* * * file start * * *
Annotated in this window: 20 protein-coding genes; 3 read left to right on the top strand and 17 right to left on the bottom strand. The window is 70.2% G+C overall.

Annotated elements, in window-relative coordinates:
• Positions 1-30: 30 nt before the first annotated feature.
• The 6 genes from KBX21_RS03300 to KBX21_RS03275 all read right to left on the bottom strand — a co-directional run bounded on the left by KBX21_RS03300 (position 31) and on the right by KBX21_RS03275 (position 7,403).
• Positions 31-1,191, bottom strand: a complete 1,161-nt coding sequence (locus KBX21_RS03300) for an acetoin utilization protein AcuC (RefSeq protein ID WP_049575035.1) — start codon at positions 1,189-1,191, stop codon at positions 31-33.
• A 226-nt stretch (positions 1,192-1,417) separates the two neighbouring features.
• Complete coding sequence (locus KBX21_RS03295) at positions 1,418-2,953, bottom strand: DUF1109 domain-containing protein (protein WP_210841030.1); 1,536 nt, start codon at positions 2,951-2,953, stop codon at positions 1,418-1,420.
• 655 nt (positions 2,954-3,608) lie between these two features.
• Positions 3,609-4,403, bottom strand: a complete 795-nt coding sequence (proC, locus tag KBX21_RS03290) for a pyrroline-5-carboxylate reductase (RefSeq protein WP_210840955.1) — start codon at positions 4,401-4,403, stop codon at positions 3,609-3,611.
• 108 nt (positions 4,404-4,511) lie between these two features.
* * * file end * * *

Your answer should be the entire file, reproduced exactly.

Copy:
Annotated in this window: 20 protein-coding genes; 3 read left to right on the top strand and 17 right to left on the bottom strand. The window is 70.2% G+C overall.

Annotated elements, in window-relative coordinates:
• Positions 1-30: 30 nt before the first annotated feature.
• The 6 genes from KBX21_RS03300 to KBX21_RS03275 all read right to left on the bottom strand — a co-directional run bounded on the left by KBX21_RS03300 (position 31) and on the right by KBX21_RS03275 (position 7,403).
• Positions 31-1,191, bottom strand: a complete 1,161-nt coding sequence (locus KBX21_RS03300) for an acetoin utilization protein AcuC (RefSeq protein ID WP_049575035.1) — start codon at positions 1,189-1,191, stop codon at positions 31-33.
• A 226-nt stretch (positions 1,192-1,417) separates the two neighbouring features.
• Complete coding sequence (locus KBX21_RS03295) at positions 1,418-2,953, bottom strand: DUF1109 domain-containing protein (protein WP_210841030.1); 1,536 nt, start codon at positions 2,951-2,953, stop codon at positions 1,418-1,420.
• 655 nt (positions 2,954-3,608) lie between these two features.
• Positions 3,609-4,403, bottom strand: a complete 795-nt coding sequence (proC, locus tag KBX21_RS03290) for a pyrroline-5-carboxylate reductase (RefSeq protein WP_210840955.1) — start codon at positions 4,401-4,403, stop codon at positions 3,609-3,611.
• 108 nt (positions 4,404-4,511) lie between these two features.